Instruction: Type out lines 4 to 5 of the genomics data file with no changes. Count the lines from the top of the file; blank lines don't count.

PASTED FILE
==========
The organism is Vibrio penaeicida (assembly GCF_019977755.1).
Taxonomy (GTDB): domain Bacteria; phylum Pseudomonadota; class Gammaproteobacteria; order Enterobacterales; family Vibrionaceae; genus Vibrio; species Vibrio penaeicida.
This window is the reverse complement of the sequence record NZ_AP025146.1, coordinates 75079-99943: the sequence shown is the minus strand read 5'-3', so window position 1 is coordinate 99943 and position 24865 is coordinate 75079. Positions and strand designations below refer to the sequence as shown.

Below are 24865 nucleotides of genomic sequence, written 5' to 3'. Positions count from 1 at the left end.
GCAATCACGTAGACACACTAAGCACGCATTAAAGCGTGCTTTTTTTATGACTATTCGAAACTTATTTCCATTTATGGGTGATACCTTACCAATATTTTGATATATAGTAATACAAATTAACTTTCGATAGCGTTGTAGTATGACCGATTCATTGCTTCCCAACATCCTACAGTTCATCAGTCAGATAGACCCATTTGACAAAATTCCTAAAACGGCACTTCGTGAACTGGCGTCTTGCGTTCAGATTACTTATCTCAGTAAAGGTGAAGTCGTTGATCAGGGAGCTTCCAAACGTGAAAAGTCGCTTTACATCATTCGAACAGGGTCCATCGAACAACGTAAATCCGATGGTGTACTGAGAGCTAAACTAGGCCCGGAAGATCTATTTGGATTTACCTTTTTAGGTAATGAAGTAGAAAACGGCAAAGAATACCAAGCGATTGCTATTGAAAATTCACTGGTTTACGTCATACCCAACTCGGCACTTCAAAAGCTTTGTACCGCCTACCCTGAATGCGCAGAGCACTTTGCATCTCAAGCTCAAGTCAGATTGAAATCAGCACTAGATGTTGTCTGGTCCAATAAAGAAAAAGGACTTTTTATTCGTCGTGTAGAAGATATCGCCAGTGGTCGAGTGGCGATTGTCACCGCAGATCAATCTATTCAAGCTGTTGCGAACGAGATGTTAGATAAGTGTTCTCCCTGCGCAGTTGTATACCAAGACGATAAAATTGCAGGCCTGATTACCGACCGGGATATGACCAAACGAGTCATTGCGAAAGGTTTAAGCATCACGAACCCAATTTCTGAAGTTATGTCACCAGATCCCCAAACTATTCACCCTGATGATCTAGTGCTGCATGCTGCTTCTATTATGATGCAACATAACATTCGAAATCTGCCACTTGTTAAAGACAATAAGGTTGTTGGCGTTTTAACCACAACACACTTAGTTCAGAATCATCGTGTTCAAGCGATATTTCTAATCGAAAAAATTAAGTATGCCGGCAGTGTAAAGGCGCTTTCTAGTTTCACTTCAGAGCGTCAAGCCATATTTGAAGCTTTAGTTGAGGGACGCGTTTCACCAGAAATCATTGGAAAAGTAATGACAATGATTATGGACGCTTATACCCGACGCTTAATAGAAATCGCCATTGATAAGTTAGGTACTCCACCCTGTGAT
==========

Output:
Below are 24865 nucleotides of genomic sequence, written 5' to 3'. Positions count from 1 at the left end.
GCAATCACGTAGACACACTAAGCACGCATTAAAGCGTGCTTTTTTTATGACTATTCGAAACTTATTTCCATTTATGGGTGATACCTTACCAATATTTTGATATATAGTAATACAAATTAACTTTCGATAGCGTTGTAGTATGACCGATTCATTGCTTCCCAACATCCTACAGTTCATCAGTCAGATAGACCCATTTGACAAAATTCCTAAAACGGCACTTCGTGAACTGGCGTCTTGCGTTCAGATTACTTATCTCAGTAAAGGTGAAGTCGTTGATCAGGGAGCTTCCAAACGTGAAAAGTCGCTTTACATCATTCGAACAGGGTCCATCGAACAACGTAAATCCGATGGTGTACTGAGAGCTAAACTAGGCCCGGAAGATCTATTTGGATTTACCTTTTTAGGTAATGAAGTAGAAAACGGCAAAGAATACCAAGCGATTGCTATTGAAAATTCACTGGTTTACGTCATACCCAACTCGGCACTTCAAAAGCTTTGTACCGCCTACCCTGAATGCGCAGAGCACTTTGCATCTCAAGCTCAAGTCAGATTGAAATCAGCACTAGATGTTGTCTGGTCCAATAAAGAAAAAGGACTTTTTATTCGTCGTGTAGAAGATATCGCCAGTGGTCGAGTGGCGATTGTCACCGCAGATCAATCTATTCAAGCTGTTGCGAACGAGATGTTAGATAAGTGTTCTCCCTGCGCAGTTGTATACCAAGACGATAAAATTGCAGGCCTGATTACCGACCGGGATATGACCAAACGAGTCATTGCGAAAGGTTTAAGCATCACGAACCCAATTTCTGAAGTTATGTCACCAGATCCCCAAACTATTCACCCTGATGATCTAGTGCTGCATGCTGCTTCTATTATGATGCAACATAACATTCGAAATCTGCCACTTGTTAAAGACAATAAGGTTGTTGGCGTTTTAACCACAACACACTTAGTTCAGAATCATCGTGTTCAAGCGATATTTCTAATCGAAAAAATTAAGTATGCCGGCAGTGTAAAGGCGCTTTCTAGTTTCACTTCAGAGCGTCAAGCCATATTTGAAGCTTTAGTTGAGGGACGCGTTTCACCAGAAATCATTGGAAAAGTAATGACAATGATTATGGACGCTTATACCCGACGCTTAATAGAAATCGCCATTGATAAGTTAGGTACTCCACCCTGTGAT